Lance Armstrong may have been terrible for the sport of cycling, but he did play an important role in making men aware of the risk of testicular cancer. He knew nothing about this cancer until he was diagnosed with it in 1996. Because of Armstrong, greater public awareness of the disease exists in this country. But many men are still unaware of who is at risk for this form of cancer and how to detect it.
Testicular cancer accounts for just one percent of all cancers in American men, but it comprises 23 percent of all cancers in males age 20 to 34—making it the most common form of cancer among men in this age range.
White males are at highest risk. The testicular cancer rate has more than doubled among white men during the past 40 years, for reasons that aren’t clear.The rate among black men is about one-fifth that of whites, although this rate has also recently begun to increase. Each year there are about 8,300 cases and 350 deaths.
Fortunately, the cure rate is more than 95 percent if the cancer is detected early. If the cancer has spread, the cure rate drops to 80 percent—which is still far better than the cure rate 30 or 40 years ago.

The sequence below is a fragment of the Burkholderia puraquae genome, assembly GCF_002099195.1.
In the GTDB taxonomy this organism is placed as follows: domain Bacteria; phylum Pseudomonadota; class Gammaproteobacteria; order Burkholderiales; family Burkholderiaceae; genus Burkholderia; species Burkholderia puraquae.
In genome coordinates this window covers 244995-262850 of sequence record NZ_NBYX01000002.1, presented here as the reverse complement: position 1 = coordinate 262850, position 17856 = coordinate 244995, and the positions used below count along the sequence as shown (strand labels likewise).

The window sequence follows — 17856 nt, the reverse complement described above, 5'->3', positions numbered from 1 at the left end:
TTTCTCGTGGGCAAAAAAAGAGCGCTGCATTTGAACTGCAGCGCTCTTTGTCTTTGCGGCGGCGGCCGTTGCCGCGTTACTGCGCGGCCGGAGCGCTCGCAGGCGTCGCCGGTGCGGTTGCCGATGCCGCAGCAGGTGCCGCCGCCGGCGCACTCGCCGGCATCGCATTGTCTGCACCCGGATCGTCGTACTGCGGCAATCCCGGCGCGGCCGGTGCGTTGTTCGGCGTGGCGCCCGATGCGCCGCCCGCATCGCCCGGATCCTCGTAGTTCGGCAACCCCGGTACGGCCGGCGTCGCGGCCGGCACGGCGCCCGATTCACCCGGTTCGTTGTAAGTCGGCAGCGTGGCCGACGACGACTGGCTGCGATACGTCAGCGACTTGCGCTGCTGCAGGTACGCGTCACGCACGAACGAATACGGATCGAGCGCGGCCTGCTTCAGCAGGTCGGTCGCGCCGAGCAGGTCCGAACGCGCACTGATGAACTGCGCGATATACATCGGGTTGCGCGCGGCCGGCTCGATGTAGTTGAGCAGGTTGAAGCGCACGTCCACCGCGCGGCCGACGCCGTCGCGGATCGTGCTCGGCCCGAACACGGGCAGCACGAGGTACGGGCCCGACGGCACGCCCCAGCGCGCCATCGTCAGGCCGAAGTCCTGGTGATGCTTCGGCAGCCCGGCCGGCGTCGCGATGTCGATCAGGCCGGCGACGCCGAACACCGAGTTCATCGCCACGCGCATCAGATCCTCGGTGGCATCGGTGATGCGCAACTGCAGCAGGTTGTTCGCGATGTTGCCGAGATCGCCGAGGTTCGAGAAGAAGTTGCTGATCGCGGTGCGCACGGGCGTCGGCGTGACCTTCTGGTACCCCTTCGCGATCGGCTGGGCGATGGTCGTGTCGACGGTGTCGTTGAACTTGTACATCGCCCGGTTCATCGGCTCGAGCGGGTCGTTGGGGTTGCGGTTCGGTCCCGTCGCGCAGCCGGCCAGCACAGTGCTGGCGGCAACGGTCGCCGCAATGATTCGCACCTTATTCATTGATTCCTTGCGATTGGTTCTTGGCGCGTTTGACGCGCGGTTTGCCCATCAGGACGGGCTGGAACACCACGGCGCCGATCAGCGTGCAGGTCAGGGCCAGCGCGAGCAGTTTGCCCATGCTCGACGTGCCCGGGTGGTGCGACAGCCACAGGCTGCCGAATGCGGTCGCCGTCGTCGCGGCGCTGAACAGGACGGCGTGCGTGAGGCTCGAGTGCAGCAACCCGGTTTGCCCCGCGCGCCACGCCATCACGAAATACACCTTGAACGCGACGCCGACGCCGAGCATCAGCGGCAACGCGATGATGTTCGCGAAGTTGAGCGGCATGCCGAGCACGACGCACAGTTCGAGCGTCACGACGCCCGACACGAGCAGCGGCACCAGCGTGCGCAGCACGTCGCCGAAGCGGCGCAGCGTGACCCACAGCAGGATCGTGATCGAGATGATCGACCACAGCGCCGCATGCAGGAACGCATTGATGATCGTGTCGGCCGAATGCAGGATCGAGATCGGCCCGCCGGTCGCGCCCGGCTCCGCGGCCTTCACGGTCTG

Detecting Testicular Cancer
Cancers detected early have a high likelihood of being cured. Here are some common symptoms to look out for—and bring to your doctor's attention.
The main known risk factor is an undescended or partially undescended testicle (normally, the testes descend soon after birth). Men born with this condition (which is almost always surgically repaired) have three to 17 times the risk of developing testicular cancer—but they account for just 10 percent of all cases. An undescended testicle is easily corrected, but this doesn’t reduce the cancer risk. Boys or men with this condition should be checked by a physician. A family history of testicular cancer also increases the risk.
Despite the increase in the incidence of testicular cancer in the United States since 1973, the mortality rate has dropped by 60 percent because of advances in treatment. The mainstay treatment for testicular cancer is surgical removal of the affected testicle, a procedure that was performed on Armstrong.
Additional treatment depends on how far the cancer has spread and the type of cancerous cells. (There are two basic classifications of testicular tumors, seminomas and nonseminomas; nonseminomas are more aggressive than seminomas.) Because the cancer had spread to other parts of his body, Armstrong also underwent chemotherapy. Removal of one testicle doesn’t affect sexual response or fertility, since one testicle is sufficient, but chemotherapy may reduce fertility, at least temporarily.